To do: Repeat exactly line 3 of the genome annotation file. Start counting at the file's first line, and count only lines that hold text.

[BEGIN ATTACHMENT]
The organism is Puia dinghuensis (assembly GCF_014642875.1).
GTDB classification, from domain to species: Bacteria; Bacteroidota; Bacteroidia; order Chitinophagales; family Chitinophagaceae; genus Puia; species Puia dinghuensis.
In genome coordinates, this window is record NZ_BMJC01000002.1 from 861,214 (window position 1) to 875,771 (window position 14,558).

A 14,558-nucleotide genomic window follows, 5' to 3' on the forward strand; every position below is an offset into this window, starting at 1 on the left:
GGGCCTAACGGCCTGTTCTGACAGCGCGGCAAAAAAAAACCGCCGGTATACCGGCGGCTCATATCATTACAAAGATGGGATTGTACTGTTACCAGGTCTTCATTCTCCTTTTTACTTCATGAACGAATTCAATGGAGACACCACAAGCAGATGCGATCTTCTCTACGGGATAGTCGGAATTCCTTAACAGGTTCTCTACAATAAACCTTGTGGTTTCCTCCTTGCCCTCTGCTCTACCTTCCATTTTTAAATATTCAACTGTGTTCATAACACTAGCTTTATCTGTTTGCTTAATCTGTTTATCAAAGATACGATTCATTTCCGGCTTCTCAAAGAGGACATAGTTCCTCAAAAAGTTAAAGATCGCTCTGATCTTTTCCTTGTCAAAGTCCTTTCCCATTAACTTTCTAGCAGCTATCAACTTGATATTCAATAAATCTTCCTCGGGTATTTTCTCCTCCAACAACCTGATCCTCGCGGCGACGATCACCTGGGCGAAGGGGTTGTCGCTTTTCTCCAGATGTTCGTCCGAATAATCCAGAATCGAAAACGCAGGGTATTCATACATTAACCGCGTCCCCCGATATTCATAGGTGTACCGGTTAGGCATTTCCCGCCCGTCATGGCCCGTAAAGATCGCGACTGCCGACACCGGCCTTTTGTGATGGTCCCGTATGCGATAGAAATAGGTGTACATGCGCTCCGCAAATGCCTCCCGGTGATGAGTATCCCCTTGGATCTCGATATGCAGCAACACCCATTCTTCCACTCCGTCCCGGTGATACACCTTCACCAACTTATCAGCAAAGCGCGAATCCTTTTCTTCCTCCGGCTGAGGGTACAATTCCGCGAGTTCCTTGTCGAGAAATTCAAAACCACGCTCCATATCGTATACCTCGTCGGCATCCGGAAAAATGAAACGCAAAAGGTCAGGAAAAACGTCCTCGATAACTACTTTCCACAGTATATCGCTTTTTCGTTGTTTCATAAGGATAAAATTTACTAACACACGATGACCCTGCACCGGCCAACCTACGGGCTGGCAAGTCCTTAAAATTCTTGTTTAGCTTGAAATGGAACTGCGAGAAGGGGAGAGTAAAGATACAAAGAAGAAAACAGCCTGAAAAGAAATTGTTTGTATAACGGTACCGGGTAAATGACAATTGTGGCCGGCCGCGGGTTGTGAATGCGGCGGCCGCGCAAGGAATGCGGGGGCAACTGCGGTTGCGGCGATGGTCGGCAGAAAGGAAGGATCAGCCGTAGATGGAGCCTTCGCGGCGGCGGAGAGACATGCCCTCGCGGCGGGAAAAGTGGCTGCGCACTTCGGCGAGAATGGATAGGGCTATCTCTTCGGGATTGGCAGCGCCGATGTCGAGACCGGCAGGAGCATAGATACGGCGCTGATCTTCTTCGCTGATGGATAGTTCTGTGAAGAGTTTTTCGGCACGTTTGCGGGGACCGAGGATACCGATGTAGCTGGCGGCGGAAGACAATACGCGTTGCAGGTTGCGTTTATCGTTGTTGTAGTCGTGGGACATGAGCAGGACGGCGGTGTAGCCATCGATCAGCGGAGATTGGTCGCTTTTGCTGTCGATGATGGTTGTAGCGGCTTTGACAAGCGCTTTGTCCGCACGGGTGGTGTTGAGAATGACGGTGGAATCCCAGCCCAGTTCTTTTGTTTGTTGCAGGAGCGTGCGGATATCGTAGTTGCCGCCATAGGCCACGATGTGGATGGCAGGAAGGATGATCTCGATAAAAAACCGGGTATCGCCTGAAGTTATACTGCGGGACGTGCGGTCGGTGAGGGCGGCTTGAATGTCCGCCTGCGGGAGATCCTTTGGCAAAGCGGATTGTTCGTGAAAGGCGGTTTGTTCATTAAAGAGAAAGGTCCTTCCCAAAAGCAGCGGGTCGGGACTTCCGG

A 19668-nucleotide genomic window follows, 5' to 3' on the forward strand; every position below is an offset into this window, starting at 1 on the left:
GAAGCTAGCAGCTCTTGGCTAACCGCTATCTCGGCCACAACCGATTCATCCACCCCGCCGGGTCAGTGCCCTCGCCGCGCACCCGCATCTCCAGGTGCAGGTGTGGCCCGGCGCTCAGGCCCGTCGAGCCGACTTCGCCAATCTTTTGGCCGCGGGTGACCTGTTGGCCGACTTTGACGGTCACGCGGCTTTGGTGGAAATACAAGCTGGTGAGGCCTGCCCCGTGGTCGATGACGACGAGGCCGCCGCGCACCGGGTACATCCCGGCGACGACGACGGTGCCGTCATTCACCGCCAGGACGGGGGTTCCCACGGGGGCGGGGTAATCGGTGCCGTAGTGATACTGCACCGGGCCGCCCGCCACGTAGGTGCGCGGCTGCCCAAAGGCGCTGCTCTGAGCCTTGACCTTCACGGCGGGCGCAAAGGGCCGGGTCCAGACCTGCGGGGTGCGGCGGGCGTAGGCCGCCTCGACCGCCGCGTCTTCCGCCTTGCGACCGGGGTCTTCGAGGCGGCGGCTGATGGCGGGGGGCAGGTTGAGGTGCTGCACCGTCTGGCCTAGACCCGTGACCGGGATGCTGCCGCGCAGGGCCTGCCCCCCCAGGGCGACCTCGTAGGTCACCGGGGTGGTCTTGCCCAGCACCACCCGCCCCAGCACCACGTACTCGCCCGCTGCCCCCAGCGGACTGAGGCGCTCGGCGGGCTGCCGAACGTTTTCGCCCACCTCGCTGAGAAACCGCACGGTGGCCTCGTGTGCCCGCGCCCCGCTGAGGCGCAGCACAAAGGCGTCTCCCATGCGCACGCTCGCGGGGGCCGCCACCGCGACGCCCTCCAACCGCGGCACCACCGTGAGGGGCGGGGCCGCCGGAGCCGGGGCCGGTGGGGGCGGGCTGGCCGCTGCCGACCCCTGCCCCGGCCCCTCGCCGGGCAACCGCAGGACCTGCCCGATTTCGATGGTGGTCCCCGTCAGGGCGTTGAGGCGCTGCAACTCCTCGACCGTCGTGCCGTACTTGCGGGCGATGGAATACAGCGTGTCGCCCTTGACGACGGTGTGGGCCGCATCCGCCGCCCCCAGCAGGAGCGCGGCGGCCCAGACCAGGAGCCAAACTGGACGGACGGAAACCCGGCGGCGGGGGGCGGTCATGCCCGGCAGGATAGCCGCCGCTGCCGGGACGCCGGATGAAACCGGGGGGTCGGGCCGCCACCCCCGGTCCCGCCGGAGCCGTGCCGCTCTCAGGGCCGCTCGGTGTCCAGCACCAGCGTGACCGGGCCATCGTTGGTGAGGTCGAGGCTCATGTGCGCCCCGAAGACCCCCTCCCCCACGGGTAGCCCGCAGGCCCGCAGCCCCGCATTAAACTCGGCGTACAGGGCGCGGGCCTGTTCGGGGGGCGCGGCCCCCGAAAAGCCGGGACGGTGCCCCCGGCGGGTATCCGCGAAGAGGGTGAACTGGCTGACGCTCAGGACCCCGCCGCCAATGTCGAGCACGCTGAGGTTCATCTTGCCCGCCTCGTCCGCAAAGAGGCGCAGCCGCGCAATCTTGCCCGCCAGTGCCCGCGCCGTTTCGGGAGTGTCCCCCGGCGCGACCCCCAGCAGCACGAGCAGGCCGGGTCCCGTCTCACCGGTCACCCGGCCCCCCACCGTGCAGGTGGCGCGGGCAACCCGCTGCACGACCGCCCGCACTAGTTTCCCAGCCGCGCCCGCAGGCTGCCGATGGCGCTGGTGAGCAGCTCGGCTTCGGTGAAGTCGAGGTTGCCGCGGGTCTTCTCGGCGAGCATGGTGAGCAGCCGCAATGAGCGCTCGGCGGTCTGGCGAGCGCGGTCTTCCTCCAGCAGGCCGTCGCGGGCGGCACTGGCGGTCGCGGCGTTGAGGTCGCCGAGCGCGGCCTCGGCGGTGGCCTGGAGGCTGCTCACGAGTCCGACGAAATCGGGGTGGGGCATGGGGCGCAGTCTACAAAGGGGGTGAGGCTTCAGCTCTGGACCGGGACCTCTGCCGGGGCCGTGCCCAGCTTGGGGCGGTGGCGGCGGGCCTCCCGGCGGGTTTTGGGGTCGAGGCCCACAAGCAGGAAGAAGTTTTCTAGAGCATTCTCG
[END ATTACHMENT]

In genome coordinates, this window is record NZ_BMJC01000002.1 from 861,214 (window position 1) to 875,771 (window position 14,558).